Once back on the mainland we had around 4 1/2 hours until a possible route home en masse. You could tell we were all exhausted as the majority of us seemed to be looking at that option rather than staying on longer in the city. Dropped near San Marco Square, head buried in the guidebook to remind myself & explain to Kat the roles of the buildings as we passed them. Admiring the beautiful Italian architecture in glorious winter sunshine, thanking our lucky stars that we had been so lucky with the weather for the duration of our weekend.
The Doges Palace looked incredible in the sunshine, disappointingly the Basilica had a fair amount of scaffolding on top of it for restoration I assume as it could not really be appreciated in its full glory. I had totally forgotten how amazing the ceiling was with all of the marbled scenes in every alcove & adorning every wall backed in gold to really emphasise the majesty of the stories depicted. We paid to head up to the museum near the loggia where the bronze horses were and I’m glad that we did as we were closer to the mosaics & could see just how small each tiny little patch of colour was. Despite the huge signs saying no photography, there were several people doing so. Not I however. I felt far too guilty even trying to do so, no image of them would ever be able to do the views justice anyway!
Walking through San Marco Square was quite a feat in itself. What with the mass of pigeons in great swarms waiting to be fed by tourists, some of whom were actually choosing to have their photo taken surrounded by masses of them, some even encouraging them to climb on them. Mental. Certainly not my idea of a must take shot of Venice I have to say! Then there were the flower men. Blokes that would randomly walk up to you without saying anything and shove a single red rose in your face. Dude, I’m walking around with Kat (no offence Budge!) & have my head buried in a guidebook & you think I actually want a red rose?! After about the 4th time of politely declining the oh so tempting purchase I did start to mutter ‘jog on mate’ when presented with one.
I’d forgotten the somewhat pungent aroma in the city thanks to the sewers and whilst meandering down little back streets was often hit by a massive waft of unpleasant stench infiltrating my delicate nostrils. I hate to think what the smell would be like in the summer months here. The water all round the city was a rather bizarre sort if chalky green colour – certainly not a tempting colour to take a dip in. I guess it’s that colour by the nature of it being a lagoon? I’ll have to review that.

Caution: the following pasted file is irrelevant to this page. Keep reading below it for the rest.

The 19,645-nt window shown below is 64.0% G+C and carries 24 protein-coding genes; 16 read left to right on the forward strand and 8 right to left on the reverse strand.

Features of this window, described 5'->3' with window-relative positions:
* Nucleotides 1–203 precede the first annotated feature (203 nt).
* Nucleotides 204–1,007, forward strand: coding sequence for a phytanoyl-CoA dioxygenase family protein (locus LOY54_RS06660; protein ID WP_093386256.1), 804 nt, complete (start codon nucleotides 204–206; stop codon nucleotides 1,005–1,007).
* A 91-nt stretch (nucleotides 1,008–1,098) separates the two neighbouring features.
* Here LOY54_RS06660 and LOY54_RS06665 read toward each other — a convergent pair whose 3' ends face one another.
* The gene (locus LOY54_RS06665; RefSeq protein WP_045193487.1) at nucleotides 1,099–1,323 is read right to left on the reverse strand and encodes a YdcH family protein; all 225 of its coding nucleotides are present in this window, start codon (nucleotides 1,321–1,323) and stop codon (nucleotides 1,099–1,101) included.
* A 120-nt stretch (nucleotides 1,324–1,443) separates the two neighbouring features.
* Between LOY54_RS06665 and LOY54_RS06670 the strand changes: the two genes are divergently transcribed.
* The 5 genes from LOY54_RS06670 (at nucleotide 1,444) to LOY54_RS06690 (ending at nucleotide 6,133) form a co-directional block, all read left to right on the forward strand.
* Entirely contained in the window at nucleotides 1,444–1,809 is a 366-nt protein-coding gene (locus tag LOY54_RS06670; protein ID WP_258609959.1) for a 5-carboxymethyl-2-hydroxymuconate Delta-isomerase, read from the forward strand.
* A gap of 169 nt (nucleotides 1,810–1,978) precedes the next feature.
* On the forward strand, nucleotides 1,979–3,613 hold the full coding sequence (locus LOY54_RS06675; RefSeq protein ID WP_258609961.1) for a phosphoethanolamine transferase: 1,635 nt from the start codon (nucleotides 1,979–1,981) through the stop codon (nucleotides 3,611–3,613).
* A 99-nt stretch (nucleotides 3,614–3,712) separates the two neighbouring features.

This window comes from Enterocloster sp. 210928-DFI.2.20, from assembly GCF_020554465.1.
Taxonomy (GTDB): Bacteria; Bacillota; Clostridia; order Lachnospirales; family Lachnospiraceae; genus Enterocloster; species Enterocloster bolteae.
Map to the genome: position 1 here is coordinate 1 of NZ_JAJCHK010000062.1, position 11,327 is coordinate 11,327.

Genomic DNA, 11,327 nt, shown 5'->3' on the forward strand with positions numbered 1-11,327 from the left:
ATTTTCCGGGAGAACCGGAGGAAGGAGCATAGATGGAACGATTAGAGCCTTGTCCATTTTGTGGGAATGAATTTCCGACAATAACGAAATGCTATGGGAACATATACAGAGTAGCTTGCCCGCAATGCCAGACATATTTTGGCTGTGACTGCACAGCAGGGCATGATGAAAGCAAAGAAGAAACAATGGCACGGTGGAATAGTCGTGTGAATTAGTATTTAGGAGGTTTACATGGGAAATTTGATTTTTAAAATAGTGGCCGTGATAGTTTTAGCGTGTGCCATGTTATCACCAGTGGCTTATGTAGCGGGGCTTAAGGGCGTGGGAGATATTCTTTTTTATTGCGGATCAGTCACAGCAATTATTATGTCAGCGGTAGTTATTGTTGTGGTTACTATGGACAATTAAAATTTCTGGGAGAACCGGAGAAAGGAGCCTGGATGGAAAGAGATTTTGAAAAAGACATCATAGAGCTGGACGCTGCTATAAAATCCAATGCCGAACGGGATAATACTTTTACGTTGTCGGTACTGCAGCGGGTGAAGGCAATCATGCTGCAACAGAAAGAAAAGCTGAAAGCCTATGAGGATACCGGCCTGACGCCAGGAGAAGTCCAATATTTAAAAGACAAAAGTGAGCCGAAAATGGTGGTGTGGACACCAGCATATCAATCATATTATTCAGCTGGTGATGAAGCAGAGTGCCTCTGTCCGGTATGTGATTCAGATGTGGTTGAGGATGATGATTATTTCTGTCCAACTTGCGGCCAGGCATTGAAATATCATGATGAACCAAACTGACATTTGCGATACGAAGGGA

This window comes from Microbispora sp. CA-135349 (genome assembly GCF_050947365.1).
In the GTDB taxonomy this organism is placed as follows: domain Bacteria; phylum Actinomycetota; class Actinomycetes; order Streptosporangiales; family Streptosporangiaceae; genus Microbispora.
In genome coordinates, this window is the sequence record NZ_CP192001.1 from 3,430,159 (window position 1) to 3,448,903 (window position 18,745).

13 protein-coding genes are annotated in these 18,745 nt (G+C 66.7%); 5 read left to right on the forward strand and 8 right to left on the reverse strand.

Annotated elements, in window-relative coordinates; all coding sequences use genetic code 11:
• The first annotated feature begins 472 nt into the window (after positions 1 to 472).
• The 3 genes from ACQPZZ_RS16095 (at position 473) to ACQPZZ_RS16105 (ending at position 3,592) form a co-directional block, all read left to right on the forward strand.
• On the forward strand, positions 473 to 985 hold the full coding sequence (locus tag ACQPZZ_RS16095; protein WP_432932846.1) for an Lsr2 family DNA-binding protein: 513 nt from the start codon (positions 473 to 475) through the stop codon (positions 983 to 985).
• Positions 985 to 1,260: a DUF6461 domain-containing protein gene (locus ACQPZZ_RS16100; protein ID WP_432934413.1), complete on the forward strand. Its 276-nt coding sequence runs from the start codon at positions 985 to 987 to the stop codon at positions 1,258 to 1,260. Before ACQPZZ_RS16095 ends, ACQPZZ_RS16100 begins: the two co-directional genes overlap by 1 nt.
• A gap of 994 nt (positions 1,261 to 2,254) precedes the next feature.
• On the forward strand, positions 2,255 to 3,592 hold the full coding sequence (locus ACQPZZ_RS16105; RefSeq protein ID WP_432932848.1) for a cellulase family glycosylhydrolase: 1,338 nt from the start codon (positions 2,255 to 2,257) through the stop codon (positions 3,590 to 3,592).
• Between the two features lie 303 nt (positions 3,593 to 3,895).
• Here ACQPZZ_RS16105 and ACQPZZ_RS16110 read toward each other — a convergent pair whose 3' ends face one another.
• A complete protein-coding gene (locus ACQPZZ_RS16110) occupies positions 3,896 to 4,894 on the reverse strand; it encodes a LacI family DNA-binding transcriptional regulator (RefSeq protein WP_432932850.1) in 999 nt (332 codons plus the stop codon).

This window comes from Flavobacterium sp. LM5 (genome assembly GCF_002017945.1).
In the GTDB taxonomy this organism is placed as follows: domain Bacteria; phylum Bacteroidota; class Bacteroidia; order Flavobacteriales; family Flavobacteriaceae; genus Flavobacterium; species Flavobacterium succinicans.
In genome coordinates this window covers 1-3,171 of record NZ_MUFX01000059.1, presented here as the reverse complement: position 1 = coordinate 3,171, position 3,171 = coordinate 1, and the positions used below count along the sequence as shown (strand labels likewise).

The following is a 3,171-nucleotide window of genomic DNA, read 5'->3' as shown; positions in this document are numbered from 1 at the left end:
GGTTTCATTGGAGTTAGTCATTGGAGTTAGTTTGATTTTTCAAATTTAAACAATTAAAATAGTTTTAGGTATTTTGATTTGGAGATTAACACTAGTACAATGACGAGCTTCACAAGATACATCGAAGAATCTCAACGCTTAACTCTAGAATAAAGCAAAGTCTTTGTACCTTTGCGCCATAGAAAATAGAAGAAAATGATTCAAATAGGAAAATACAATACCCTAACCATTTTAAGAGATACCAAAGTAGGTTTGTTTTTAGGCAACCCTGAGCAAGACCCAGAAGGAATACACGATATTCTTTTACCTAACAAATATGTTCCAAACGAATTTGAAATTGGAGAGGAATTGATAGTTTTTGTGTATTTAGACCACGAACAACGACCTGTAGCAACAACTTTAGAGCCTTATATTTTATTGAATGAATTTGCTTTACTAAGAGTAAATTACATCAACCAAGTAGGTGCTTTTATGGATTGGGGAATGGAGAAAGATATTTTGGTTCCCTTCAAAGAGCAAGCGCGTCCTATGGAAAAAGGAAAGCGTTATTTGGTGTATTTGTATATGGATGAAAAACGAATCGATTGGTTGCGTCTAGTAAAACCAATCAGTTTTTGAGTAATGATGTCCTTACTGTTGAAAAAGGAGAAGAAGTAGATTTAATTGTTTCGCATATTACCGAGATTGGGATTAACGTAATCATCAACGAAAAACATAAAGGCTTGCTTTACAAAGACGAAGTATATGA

From soaking in the splendour of San Marco we dived down a side street off the square and started winding our way towards the Guggenheim Museum. I’d forgotten quite how insane the signage is in Venice. In theory you could get around without a map here as all of the major bridges are ‘signposted’ but it’s like going on a treasure hunt at times if you rely on them! You walk in the direction of the sign and are constantly searching for the next one to move you on in the right direction, often these never actually materialise and many a wrong route is taken as you end up at a dead-end with just the canal in front of you – ah!! Some of the routes came flooding back, but as I was taken round by Paul last time who was familiar with the city I was more following him than the signs!
The Peggy Guggenheim Museum is all modern art which feels almost out-of-place in what to me feels more like a renaissance infused city. Set on the banks of the Grand Canal sort of between Academia bridge & San Marco, it was the residence of Peggy before she passed away. It had been done up quite considerably from what I remembered and now holds a rather larger collection than I remembered. There was also a temporary exhibition of Impressionist works too and Monet’s Waterlillie was quite something to stumble across in there! From here we chose a different route from the one that we had taken previously to see a different area of Venice on foot and I’m glad that we did. We walked past some very majestic looking churches and some beautiful little bridges crossing the canals. Constantly counting our lucky stars that we had totally amazing weather for all of this exploring. Soaking in the majesty of this beautiful city befre the darkness appeared once more before we flew home.